GW: When the character breakdowns were made public, there were certain areas of the franchise’s fandom that found it to be fairly controversial. Initially, at least.
MN: To me, it was actually quite astounding. Because, you know, having been on ER, there were so many gay characters. And of course, Laura Innes’ character — Dr. Weaver — discovered she was gay. And she came out. So in my world, with TV series that have gay characters in it …
GW: I don’t see the ratio being as large, though, when it comes to genre series. The main exception, in terms of it being a well-thought out storytelling device, would be John Barrowman as Captain Jack Harkness on Torchwood. There just aren’t many others. Maybe a one-off. But not a recurring or starring role.
MN: What about Eric McCormick on Will and Grace?
GW: I’m speaking just in terms of genre series, though.
MN: Oh, yeah! In the sci-fi world — I was quite surprised in the 15 years of the franchise of Stargate, that they really didn’t even have a guest role that was gay. That was really surprising to me, because I didn’t follow any of the 15 years prior.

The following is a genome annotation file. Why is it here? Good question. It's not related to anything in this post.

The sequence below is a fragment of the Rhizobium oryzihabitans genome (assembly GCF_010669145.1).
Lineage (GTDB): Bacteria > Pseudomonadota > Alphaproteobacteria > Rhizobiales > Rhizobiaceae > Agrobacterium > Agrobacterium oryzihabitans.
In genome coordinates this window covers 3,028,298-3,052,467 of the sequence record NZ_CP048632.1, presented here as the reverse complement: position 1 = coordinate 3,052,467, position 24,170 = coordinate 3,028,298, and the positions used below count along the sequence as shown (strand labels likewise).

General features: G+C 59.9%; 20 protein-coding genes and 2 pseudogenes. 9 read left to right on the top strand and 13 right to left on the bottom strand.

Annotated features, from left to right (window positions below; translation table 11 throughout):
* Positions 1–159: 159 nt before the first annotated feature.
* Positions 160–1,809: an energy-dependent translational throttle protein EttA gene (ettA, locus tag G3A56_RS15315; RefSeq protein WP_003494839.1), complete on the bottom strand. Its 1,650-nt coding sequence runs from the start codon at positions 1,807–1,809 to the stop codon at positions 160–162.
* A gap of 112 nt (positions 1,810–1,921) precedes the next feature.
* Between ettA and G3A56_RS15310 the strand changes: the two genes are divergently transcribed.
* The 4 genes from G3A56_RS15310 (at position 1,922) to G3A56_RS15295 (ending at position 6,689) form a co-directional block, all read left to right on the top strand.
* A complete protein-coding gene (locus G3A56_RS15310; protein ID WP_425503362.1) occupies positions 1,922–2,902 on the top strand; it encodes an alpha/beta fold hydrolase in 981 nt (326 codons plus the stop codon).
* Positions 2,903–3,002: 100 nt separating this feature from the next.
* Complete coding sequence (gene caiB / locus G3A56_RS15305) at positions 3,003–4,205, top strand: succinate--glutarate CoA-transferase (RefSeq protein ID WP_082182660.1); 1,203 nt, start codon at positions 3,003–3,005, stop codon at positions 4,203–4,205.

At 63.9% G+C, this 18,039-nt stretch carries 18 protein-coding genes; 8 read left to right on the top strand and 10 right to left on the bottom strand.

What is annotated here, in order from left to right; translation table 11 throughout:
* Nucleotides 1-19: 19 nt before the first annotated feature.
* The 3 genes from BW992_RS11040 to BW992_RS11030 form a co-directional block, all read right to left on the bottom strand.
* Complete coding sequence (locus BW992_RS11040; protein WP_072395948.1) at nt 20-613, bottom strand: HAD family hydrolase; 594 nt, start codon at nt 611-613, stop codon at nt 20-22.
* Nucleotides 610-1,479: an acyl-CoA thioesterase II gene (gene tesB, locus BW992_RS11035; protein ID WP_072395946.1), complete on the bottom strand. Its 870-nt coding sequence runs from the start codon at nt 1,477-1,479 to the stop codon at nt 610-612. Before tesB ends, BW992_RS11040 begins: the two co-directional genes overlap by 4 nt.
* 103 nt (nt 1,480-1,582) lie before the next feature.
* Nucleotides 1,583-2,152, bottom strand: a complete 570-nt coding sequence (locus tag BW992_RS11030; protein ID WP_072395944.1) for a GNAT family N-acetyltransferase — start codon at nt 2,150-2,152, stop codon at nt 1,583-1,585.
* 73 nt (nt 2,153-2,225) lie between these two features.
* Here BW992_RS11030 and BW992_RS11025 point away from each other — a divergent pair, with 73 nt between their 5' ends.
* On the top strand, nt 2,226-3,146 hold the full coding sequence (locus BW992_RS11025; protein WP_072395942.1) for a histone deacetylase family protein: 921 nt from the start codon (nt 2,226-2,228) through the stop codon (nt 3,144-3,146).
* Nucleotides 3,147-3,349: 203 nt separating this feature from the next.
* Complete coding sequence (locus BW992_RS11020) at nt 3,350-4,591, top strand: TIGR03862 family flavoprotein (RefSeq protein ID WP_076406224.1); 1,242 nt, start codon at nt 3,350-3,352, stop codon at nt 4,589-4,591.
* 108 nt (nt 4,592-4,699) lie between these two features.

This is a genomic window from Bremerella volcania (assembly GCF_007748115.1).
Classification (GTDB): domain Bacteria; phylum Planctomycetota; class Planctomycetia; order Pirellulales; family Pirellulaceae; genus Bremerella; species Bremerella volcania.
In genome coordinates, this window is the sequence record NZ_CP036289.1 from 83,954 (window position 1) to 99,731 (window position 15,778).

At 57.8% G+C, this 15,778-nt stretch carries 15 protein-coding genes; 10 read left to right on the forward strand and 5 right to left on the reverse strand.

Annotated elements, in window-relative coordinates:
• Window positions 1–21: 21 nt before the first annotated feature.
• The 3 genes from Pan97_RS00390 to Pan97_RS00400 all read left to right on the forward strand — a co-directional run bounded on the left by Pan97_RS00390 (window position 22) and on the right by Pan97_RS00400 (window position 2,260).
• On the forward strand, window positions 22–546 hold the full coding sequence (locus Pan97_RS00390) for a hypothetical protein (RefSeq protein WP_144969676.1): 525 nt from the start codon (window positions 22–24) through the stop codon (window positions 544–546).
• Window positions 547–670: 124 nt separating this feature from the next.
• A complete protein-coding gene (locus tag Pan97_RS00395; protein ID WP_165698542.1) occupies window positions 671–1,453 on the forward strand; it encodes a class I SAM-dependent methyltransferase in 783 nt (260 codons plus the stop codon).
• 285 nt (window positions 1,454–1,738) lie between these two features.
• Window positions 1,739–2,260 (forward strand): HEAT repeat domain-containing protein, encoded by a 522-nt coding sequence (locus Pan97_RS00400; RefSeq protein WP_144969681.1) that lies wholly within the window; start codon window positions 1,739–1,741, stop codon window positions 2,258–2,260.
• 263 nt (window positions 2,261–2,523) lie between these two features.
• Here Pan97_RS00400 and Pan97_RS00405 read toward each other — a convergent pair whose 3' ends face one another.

So, yes, it was surprising to me. But very timely. And I think Brad and Robert took a risk. And it was a good one. Everyone should be represented in some way in sci-fi. I mean, if we’re going to have aliens, can’t we have a couple of gay characters? [Laughter]
GW: I will say I’ve been very impressed by your performance in those regards. It plays to me as very honest in its representation and depiction.
MN: Well, thank you! That was the only thing that I worried a lot about. And I talked to a lot of my friends who are [gay]. Because for me, doing research about her character, I felt that she probably came out later in life. I just needed the character to be very dignified in that aspect of her life.
And not have that be the only thing about her — to not have every episode where she has a focus being about the fact that she is gay. That would be horrible. Because that’s not reality.
NEXT: Highlights from SGU‘s first year, and meeting the fans